‘Are you really offering this inconsequential silliness?’ Philip Martin probably seemed a safe bet for the Trial scenario: after all, Vengeance on Varos notably featured characters watching and commenting on the action unfolding on TV. And with the promise that this story ‘in which he was engaged when removed from time and brought to this court’ provides the immediate context for the trial there’s a real potential for Martin to build on his earlier ideas and do something truly different.
So it’s a bit perplexing that this is where the court room scenes start to feel like they’re getting in the way. The Thoros Beta story is a lot more interesting than the Valeyard and Doctor settling into trading insults. It draws on some of the ideas in Vengeance on Varos – experimentation on live subjects; bodily transformations; capitalist exploitation; Sil – and gives them a greater sense of purpose. Crozier’s Dr Moreau experiments are in the interests of saving the life of the planet’s ruler, Lord Kiv (a very dry Christopher Ryan) rather than just morbid curiosity. We’re quickly introduced to some of his earlier attempts: the Raak and the Lukoser, and both are painted as victims of the real monster. In a series where deformity generally equates to villainy, this is a nice touch – and reinforced by Sil’s almost unique disinterest in the ‘revoltingly ugly’ Peri.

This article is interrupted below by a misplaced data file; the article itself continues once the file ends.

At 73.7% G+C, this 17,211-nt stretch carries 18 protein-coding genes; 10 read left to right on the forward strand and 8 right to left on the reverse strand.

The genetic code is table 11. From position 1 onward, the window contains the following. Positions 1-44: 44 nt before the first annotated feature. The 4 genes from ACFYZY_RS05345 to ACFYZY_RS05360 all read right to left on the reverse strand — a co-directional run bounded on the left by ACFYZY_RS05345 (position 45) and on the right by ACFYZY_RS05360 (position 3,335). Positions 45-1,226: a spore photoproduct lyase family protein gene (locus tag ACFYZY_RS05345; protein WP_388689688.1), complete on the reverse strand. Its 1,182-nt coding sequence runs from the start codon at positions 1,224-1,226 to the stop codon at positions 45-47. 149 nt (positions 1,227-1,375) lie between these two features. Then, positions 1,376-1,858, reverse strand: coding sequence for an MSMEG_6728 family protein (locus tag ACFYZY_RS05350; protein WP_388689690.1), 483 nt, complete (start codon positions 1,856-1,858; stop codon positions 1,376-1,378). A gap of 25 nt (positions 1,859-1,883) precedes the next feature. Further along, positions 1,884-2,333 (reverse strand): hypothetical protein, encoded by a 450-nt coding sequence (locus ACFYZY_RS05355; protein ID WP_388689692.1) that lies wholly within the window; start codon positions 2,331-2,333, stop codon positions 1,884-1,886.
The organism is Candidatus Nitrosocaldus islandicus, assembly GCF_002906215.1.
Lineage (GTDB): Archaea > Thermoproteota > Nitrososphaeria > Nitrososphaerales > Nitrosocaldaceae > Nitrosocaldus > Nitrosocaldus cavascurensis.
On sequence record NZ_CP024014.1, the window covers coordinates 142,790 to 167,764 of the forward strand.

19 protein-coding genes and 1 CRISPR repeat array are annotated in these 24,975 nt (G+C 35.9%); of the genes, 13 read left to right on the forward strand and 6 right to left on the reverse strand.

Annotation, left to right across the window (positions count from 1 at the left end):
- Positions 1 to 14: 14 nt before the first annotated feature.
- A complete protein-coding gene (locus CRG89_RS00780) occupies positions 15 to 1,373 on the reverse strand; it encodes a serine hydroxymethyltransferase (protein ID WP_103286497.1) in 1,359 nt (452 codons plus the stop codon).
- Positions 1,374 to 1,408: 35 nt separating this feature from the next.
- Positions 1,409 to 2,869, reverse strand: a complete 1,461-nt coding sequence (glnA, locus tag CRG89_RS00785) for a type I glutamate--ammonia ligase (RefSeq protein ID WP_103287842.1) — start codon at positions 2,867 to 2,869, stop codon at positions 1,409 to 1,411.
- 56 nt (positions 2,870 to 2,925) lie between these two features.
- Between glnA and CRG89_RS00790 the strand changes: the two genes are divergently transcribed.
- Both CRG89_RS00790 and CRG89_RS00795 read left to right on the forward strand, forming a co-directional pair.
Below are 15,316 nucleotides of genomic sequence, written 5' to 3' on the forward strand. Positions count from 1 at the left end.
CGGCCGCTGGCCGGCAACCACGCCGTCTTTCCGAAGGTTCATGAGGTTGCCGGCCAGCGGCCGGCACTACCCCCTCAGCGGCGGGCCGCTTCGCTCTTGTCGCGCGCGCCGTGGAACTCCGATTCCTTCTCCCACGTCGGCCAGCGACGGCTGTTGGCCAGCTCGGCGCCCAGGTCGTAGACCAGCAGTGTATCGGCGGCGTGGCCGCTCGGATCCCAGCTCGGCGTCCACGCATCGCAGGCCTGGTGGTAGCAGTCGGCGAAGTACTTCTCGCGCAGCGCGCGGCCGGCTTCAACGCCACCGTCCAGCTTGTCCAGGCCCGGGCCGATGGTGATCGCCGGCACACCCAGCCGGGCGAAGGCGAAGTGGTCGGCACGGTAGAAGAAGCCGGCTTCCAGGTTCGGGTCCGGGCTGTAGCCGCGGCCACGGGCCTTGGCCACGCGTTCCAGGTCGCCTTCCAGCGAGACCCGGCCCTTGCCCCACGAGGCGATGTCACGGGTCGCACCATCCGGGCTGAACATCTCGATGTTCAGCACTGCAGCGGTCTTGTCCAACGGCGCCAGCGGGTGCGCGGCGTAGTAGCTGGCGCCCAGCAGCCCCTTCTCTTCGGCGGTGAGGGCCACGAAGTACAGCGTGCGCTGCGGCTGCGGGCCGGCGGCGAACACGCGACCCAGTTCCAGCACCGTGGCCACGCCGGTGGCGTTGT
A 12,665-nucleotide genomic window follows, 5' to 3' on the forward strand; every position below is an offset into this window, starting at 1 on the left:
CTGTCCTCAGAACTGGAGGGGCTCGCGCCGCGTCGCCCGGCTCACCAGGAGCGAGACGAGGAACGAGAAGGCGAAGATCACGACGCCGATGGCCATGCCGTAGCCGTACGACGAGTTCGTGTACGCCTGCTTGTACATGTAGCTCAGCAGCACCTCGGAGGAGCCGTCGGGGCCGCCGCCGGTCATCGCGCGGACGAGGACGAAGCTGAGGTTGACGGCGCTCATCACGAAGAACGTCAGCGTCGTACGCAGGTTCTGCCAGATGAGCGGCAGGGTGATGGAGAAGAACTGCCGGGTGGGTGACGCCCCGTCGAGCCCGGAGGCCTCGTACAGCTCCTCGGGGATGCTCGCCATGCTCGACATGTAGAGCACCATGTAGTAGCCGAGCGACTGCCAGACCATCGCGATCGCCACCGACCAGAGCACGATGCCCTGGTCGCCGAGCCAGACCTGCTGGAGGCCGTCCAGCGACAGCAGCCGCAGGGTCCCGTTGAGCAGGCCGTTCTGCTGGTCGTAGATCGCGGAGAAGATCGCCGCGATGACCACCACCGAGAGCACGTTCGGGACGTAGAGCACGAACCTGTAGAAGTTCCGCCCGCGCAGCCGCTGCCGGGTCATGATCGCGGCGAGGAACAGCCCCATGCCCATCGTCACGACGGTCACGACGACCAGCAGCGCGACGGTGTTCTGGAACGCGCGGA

Martin’s script also wins in its approach to the Doctor and Peri. The Doctor is already behaving like his next incarnation: deliberately going to Thoros Beta to put a stop to their manipulations, “forgetting” to tell Peri it’s the home planet of Sil and ignoring her objections. I sense this is what the sixth Doctor ought to have been like all along – different from the Davison version not because he’s less compassionate, but because he’s more of an active interventionist, seeking out evil rather than being disappointed to find it, and not letting his companion in on the whole truth.
Ron Jones’ final Doctor Who directing gig is largely his best effort yet. The Raak, not an especially convincing monster, is revealed only in flashes of detail – a huge claw, a glimpse of fangs. The cave interiors look gloomy; the planet’s surface is neon azure, pink and blue, which is faintly sickly but much more fun than the usual sand pit. He also gets some good performance, like Baker playing the Doctor’s disturbed “what did I do?” reaction to the Valeyard’s promise of ‘clearer examples of your guilt.’
Next episode: The Trial of a Time Lord – Part Six